There's a comprehensive roundup over on The Foldline, featuring the full pattern selection and outlining ways in which you can get involved through social media. I'm joining a number of bloggers in sewing along, so look out for my make on 8 July!

The other really cool initiative is the Vintage Suit Sew-along, hosted by Mermaid's Purse and Chica Chica Boom Chic. April has been about sharing inspiration, in May the duo will share tips on muslins and fit, and then June is for sewing up and sharing your suits. 

Although my lifestyle doesn't really call for a sophisticated suit, I can't help but get all wistful when I browse the sew-along's sublime Pinterest board. Aren't the pins to die for?!?

The closest pattern I have to a suit is this McCall 1940s jacket, whose scalloped view I've had cut out as a muslin for years. I'm seriously considering plucking up the courage to give it a go thanks to Angela and Amy's virtual kick up the butt! Are you tempted to join them in sewing your dream vintage-inspired suit?

Do you know of any other vintage sewing initiatives this year that I should be aware of? I'd love to hear about them!

Saturday, 9 April 2016

Plans for #VintagePledge July Extravaganza

Hello friends, it's been a while! I first want to thank you for your kind and comforting messages about my grandfather's passing...they mean an awful lot to me.

But on a brighter note today, let's talk about the #VintagePledge EXTRAVAGANZA that Kerry and I have planned for July. It includes a jam-packed schedule of guest blogs from fellow Vintage Pledgers, as well as daily photo prompts and awesome prizes on Instagram!!!

July Contributors

Friday 1 July - Introduction - A Stitching Odyssey & Kestrel Makes
Saturday 2 JulyJet Set Sewing - A Stitching Odyssey
Sunday 3 JulyMy Happy Sewing Place - Kestrel Makes
Monday 4 JulyGussets & Godets - A Stitching Odyssey
Tuesday 5 JulyMichelle, ma belle...tres bien ensemble - Kestrel Makes
Wednesday 6 JulyHandmade Jane - A Stitching Odyssey
Thursday 7 JulyNicole Needles - Kestrel Makes
Friday 8 JulyA Stitching Odyssey #bvsewalong - A Stitching Odyssey
Saturday 9 JulyModern Vintage Cupcakes - Kestrel Makes
Sunday 10 July Lady Sewalot - A Stitching Odyssey
Monday 11 JulyBeyond Measure - Kestrel Makes
Tuesday 12 JulyUntangling Knots - A Stitching Odyssey
Wednesday 13 JulyHandmade By Heather B - Kestrel Makes
Thursday 14 JulyElena Knits - A Stitching Odyssey
Friday 15 JulyKestrel Makes #bvsewalong - Kestrel Makes
Saturday 16 JulyBlack Tulip - A Stitching Odyssey
Sunday 17 JulySewin' in the Rain - Kestrel Makes
Monday 18 JulyFadanista - A Stitching Odyssey
Tuesday 19 JulyMermaid's Purse - Kestrel Makes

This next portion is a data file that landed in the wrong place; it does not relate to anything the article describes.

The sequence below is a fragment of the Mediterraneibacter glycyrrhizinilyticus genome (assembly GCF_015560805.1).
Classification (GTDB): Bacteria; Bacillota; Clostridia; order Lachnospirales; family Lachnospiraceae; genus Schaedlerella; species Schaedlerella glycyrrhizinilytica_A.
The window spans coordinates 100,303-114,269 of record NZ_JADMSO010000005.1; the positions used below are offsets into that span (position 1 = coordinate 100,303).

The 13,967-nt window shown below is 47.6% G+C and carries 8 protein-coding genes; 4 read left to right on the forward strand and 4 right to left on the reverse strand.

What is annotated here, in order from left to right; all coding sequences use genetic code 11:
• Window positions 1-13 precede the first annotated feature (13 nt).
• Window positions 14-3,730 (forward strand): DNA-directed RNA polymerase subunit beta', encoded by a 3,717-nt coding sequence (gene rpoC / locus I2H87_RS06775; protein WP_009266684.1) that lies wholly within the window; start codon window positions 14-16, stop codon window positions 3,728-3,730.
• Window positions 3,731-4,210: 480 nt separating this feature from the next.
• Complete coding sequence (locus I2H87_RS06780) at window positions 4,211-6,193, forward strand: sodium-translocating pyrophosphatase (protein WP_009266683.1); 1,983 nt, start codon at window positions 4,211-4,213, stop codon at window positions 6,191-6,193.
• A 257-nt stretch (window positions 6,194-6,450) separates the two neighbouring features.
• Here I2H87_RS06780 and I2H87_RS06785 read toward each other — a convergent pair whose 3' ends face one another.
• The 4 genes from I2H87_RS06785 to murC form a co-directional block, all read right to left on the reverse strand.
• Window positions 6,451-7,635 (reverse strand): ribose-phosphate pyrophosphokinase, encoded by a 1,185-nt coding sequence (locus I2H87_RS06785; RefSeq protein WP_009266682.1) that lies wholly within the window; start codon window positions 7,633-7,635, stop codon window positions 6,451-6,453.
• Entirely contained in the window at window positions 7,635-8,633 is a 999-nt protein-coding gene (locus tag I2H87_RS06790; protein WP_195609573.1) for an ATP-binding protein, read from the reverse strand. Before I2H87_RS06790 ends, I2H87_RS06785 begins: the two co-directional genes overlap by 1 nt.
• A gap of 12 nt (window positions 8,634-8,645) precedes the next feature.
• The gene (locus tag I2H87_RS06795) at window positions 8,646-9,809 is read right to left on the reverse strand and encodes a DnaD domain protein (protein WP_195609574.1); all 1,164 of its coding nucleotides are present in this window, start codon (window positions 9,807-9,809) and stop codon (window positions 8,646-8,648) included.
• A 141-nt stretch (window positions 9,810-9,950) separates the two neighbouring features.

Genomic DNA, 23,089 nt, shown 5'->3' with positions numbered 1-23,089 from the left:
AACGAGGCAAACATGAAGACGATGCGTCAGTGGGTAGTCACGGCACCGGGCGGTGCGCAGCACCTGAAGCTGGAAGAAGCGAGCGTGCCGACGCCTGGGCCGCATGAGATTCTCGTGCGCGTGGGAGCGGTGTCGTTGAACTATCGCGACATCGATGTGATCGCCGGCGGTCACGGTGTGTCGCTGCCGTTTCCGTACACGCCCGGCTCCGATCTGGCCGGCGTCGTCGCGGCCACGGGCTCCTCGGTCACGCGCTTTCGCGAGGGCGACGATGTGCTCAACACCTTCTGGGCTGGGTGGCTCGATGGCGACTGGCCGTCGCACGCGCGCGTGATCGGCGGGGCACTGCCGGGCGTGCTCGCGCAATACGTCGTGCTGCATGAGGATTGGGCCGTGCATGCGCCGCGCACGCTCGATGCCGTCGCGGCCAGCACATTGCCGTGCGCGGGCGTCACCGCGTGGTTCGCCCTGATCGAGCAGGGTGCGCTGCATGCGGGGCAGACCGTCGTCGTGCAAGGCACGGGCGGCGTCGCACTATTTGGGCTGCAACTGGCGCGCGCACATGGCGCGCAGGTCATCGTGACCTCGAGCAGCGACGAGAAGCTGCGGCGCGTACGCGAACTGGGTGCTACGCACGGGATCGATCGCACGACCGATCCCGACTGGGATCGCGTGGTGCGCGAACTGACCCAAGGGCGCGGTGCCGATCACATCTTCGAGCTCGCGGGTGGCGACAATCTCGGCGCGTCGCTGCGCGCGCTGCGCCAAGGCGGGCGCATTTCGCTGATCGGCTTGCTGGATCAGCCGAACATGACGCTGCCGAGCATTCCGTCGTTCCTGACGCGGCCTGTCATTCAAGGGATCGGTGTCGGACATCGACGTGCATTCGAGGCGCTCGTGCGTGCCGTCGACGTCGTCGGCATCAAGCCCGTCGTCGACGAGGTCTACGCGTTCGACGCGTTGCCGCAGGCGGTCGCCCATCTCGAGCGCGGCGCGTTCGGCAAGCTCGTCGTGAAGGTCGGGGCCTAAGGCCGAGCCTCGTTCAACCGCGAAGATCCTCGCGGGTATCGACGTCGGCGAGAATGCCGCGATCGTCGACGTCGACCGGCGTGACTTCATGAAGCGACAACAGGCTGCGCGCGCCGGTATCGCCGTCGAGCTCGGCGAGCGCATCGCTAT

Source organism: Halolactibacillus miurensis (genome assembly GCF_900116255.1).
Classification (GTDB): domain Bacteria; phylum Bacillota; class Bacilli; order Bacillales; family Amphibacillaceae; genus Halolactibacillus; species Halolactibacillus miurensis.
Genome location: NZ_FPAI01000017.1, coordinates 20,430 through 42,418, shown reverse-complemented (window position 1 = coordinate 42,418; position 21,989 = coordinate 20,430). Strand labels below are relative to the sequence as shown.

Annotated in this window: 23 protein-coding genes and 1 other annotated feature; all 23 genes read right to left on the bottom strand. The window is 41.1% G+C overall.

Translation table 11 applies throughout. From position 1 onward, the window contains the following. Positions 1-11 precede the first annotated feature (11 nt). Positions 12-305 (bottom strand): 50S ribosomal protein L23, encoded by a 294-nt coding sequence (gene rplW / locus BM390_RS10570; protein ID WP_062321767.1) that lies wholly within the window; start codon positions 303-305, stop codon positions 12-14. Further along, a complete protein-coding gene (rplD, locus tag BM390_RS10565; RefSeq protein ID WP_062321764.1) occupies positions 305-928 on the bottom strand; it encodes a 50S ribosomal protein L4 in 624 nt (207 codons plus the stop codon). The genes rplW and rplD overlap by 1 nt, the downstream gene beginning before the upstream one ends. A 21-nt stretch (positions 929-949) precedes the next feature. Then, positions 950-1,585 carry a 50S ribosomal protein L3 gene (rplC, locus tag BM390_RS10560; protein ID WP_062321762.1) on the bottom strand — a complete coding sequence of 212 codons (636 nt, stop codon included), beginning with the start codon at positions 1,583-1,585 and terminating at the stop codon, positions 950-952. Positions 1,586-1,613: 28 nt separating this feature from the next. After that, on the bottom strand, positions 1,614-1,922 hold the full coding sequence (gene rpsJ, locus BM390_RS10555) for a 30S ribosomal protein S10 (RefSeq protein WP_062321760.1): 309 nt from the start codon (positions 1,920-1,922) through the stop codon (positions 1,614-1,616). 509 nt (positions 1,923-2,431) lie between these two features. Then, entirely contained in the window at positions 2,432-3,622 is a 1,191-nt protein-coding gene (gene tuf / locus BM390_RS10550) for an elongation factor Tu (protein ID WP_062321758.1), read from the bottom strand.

Wednesday 20 JulyI Want to be a Turtle - A Stitching Odyssey
Thursday 21 July Lavender & Twill - Kestrel Makes
Friday 22 JulyMiss Kacy Sews - A Stitching Odyssey
Saturday 23 JulyBetty Stitchup - Kestrel Makes
Sunday 24 JulyUp Sew Late - A Stitching Odyssey
Monday 25 JulyVery Kerry Berry - Kestrel Makes
Tuesday 26 JulyThree Stories High - A Stitching Odyssey
Wednesday 27 JulyAllie J. - Kestrel Makes
Thursday 28 JulyPetit Main Sauvage - A Stitching Odyssey
Friday 29 JulyThe Vintage Knitter - Kestrel Makes
Saturday 30 JulyBy Gum, By Golly - A Stitching Odyssey
Sunday 31 JulyThe Story Sew Far - Kestrel Makes / Seamstress Erin - A Stitching Odyssey

#VintagePledge Sponsors

We'll be releasing details of our Instagram activity and specific prizes nearer the time, but I can tell you which generous sponsors have already pledged their support. Without these guys #VinatgePledge wouldn't be half as fun, and the good news is, we have even more sponsors and prizes in the pipeline for July and for our end-of-year competition!

That's a pretty cool line-up of guest bloggers and sponsors, don't you think? I hope you're excited as we are!!!

Don't forget that you can sign up to #VintagePledge at any point in the year. Make the pledge your own and join us for as much or as little of the activity as you like. And you can always stay motivated and inspired by following our dedicated #VintagePledge Pinterest board - details of how to become a pinner here.

That's it for now, but have a stitchin' weekend all!

Saturday, 26 March 2016

A tribute to my maternal grandfather

Two weeks ago today, my beloved grandfather passed away, aged 78. It was unexpected and he faded away over the course of three days. Even though there wasn't enough time for me to get back to Cyprus to be with him, I'm grateful I managed to fly over for the funeral and to spend time with my family. He was surrounded by loved ones at the time of his death and knew how much we all adored him.

I'm thankful that he was spared a drawn-out end, yet heartbroken about our loss. My grandfather had a super-sharp brain, the kindest of souls and brilliantly eccentric ways. He was progressive, revolutionary and without any doubt, one of a kind. Did I mention that he was devastatingly handsome too?!?

I'll miss so much about him - the soothing sound of his voice, his mischievous laugh, his sense of humour, his encyclopedic knowledge, our intellectual chats... 

Circa 1965